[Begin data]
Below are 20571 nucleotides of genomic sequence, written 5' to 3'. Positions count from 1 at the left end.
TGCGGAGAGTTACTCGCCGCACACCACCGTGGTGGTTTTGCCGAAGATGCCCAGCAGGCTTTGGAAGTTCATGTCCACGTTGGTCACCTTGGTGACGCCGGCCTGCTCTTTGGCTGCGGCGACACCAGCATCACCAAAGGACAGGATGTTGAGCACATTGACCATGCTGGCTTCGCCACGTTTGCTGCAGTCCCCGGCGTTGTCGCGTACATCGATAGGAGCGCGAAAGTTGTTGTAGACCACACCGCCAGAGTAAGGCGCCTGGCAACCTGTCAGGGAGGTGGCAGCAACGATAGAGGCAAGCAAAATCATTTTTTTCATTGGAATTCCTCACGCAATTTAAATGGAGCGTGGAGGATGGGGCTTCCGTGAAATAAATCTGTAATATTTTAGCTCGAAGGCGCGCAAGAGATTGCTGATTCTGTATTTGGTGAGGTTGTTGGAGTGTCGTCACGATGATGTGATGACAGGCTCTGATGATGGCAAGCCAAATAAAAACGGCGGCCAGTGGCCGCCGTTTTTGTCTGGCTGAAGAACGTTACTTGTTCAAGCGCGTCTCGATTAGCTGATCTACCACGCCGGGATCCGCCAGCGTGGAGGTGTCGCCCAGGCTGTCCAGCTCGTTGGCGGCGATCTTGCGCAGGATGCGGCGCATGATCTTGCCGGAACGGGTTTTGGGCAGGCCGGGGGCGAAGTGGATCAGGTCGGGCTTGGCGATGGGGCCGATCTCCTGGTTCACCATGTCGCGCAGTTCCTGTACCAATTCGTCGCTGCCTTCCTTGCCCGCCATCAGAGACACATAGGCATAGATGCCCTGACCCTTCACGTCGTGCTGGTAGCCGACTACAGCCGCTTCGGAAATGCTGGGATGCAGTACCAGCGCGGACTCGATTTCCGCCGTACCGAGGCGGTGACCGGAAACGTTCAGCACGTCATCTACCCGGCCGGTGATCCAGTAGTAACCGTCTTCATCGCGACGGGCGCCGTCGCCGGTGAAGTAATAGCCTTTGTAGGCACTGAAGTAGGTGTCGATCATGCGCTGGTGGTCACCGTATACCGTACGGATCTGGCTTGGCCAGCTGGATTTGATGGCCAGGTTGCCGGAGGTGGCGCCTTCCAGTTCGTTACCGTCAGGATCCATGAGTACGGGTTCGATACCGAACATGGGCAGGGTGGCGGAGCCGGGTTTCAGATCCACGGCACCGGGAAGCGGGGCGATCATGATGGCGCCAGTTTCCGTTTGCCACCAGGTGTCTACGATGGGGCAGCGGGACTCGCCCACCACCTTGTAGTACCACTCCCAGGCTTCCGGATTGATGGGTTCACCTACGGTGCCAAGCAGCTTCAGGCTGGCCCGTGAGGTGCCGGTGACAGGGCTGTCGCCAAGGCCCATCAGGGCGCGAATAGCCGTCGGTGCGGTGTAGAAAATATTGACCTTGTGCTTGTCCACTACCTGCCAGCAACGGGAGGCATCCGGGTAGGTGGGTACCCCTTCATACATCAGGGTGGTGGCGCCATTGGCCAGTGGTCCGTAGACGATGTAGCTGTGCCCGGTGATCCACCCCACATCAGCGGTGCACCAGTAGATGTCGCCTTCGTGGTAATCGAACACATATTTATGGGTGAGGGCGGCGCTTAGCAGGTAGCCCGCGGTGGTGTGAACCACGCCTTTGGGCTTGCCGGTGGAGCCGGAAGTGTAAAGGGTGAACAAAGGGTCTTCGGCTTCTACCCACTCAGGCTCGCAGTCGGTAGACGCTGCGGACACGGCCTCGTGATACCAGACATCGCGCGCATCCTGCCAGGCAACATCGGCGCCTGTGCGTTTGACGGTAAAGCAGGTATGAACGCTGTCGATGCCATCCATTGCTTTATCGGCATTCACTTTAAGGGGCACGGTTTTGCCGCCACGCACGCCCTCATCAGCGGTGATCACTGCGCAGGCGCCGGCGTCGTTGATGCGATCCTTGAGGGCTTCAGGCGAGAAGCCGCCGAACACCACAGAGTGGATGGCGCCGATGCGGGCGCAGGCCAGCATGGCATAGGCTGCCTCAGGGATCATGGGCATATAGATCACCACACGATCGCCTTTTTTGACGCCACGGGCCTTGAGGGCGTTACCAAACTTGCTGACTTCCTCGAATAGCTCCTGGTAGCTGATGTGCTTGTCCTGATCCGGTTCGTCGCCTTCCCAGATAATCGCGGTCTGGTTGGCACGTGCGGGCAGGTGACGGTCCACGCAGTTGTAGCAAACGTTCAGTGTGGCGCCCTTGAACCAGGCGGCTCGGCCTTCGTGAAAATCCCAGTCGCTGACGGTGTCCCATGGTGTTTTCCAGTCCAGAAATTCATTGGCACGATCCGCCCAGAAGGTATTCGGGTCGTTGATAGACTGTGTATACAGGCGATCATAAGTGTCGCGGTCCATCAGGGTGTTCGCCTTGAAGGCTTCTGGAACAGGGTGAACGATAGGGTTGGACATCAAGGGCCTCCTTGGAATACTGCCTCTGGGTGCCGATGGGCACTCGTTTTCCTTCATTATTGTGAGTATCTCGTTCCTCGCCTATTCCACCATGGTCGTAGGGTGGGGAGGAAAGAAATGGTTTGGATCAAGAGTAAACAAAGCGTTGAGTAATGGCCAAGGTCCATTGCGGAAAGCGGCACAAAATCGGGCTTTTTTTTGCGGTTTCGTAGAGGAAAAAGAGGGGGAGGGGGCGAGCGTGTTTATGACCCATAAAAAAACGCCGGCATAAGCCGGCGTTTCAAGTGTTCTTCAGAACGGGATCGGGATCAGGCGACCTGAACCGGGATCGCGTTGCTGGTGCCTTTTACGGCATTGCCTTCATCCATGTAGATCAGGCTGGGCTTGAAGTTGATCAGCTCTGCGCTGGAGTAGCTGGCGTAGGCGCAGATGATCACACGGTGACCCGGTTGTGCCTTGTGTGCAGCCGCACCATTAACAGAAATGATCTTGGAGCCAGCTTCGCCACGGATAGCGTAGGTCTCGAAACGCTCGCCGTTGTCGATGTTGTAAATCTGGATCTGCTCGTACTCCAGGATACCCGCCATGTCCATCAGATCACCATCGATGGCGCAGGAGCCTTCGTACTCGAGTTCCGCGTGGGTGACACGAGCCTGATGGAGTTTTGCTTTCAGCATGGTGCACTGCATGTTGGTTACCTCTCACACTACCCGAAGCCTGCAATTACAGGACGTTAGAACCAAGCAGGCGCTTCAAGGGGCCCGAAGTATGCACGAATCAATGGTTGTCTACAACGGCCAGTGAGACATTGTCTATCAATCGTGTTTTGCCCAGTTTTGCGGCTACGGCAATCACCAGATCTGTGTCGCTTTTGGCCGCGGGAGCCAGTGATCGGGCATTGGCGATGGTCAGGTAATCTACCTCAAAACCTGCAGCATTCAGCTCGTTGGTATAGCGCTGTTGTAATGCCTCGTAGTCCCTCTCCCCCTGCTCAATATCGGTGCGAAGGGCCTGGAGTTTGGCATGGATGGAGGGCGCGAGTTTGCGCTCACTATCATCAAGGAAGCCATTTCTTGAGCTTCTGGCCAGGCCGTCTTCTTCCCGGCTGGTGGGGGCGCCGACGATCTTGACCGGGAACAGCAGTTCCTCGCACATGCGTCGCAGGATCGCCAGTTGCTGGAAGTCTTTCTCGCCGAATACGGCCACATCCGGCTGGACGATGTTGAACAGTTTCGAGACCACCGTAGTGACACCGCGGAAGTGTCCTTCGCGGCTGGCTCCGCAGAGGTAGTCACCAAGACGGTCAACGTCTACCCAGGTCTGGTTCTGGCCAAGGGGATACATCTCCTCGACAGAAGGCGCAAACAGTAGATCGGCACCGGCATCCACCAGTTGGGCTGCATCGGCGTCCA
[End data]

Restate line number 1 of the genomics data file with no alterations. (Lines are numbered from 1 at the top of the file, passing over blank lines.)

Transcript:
Below are 20571 nucleotides of genomic sequence, written 5' to 3'. Positions count from 1 at the left end.